LONG RANGE COUPLINGS
• As can be deduced from the reduced J values for vicinal coupling and the
Karplus relationship, the greater the number of intervening bonds the less
opportunity for orbital overlap over long range (> 3 bond)
• Long- range coupling constants between protons normally are less than 1 Hz
and frequently are unobservably small.
• In at least two structural circumstances, however, such couplings commonly
become significant.
• Allylic and homoallylic coupling
• W-coupling
• In cases where a rigid structural feature preserves these overlaps, however,
long range couplings are observed – especially where C-H s-bonds interact
with adjacent p-systems
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NMR - The
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4-7
LONG RANGE COUPLINGS
• Allylic systems are the simplest example of a 4J coupling
• Here, if the allyl C-Ha bond is orthogonal to the p system,4J = 0 Hz; if this bond
is parallel to the vinyl C-Ha bond, 4J = 3 Hz
• In acyclic systems, the dihedral angle is averaged over both favorable and
unfavorable arrangements, so an average 4J is found, as in 2- methylacryloin
• Ring constraints can freeze bonds into the favorable arrangement, as in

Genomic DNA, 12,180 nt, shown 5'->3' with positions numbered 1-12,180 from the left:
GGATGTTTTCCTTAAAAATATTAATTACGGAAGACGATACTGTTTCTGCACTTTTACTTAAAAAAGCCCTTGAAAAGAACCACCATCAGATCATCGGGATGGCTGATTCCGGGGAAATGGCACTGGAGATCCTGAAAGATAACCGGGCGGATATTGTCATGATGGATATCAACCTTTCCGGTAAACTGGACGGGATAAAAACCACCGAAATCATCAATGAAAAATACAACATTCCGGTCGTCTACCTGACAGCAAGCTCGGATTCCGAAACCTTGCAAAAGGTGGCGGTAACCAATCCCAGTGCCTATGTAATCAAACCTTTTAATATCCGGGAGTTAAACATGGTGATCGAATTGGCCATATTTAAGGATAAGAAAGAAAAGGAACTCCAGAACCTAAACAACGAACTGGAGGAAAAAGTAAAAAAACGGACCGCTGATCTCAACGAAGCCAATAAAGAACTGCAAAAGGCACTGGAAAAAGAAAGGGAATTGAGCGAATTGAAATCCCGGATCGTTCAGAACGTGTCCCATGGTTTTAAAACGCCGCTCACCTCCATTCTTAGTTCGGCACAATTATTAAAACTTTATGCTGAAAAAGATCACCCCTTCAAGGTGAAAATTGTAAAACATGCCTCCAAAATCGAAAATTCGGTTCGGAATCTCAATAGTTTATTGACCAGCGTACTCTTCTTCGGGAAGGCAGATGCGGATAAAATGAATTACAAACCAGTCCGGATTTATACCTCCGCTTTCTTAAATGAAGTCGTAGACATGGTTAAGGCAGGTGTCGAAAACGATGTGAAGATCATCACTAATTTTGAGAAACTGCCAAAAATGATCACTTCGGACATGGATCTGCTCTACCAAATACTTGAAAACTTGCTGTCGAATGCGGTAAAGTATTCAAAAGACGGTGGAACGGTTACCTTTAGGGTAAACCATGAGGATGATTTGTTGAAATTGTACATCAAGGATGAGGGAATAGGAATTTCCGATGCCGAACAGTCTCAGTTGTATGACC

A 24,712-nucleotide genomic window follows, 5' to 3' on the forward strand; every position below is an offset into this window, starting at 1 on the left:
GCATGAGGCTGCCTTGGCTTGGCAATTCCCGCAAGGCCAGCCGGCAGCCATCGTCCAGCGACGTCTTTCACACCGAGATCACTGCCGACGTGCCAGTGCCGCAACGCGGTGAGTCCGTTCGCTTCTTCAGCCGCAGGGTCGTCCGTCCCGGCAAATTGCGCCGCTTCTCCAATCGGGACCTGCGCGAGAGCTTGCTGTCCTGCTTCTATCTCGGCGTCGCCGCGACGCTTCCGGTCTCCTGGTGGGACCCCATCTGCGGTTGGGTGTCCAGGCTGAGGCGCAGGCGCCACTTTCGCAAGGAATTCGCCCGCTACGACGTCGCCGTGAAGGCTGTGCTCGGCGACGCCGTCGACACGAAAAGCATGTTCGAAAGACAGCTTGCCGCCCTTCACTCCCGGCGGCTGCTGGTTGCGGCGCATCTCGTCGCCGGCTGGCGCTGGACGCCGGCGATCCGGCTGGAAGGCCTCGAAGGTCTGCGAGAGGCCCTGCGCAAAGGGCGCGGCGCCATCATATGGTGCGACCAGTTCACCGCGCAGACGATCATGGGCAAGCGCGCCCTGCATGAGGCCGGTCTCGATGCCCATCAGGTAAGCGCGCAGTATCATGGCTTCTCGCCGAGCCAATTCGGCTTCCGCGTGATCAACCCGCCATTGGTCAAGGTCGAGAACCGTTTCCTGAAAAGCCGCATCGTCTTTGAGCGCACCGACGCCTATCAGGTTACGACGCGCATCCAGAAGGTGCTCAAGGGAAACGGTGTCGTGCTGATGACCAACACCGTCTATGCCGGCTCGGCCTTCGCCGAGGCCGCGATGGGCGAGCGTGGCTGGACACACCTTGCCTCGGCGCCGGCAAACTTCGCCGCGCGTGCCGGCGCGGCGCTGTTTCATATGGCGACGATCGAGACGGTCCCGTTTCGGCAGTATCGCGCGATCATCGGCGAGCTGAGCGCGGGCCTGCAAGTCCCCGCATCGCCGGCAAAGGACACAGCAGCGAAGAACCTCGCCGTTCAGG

indene or in an exactly parallel arrangement as in allene (right)
CHEM 430 – NMR Spectroscopy
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LONG RANGE COUPLINGS
• When this type of coupling is extended over five bonds, it is referred to as
homoallylic coupling
• Examples include the meta- and para- protons to the observed proton on an
aromatic ring and acetylenic systems:
5J
= 0-1
4J
1-3
CHEM 430 – NMR Spectroscopy
5J
0-1 Hz
62
LONG RANGE COUPLINGS
• Rigid aliphatic ring systems exhibit a specialized case of long range coupling
– W-coupling – 4JW
• The more heavily strained the ring system, the less “flexing” can occur, and
the ability to transmit spin information is preserved
4J
= 0-1
4J
=3
CHEM 430 – NMR Spectroscopy
4J
= 7 Hz
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NMR - The
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4-7
LONG RANGE COUPLINGS
• Although coupling information always is passed via electron-mediated
pathways, in some cases part of the through- bond pathway may be skipped,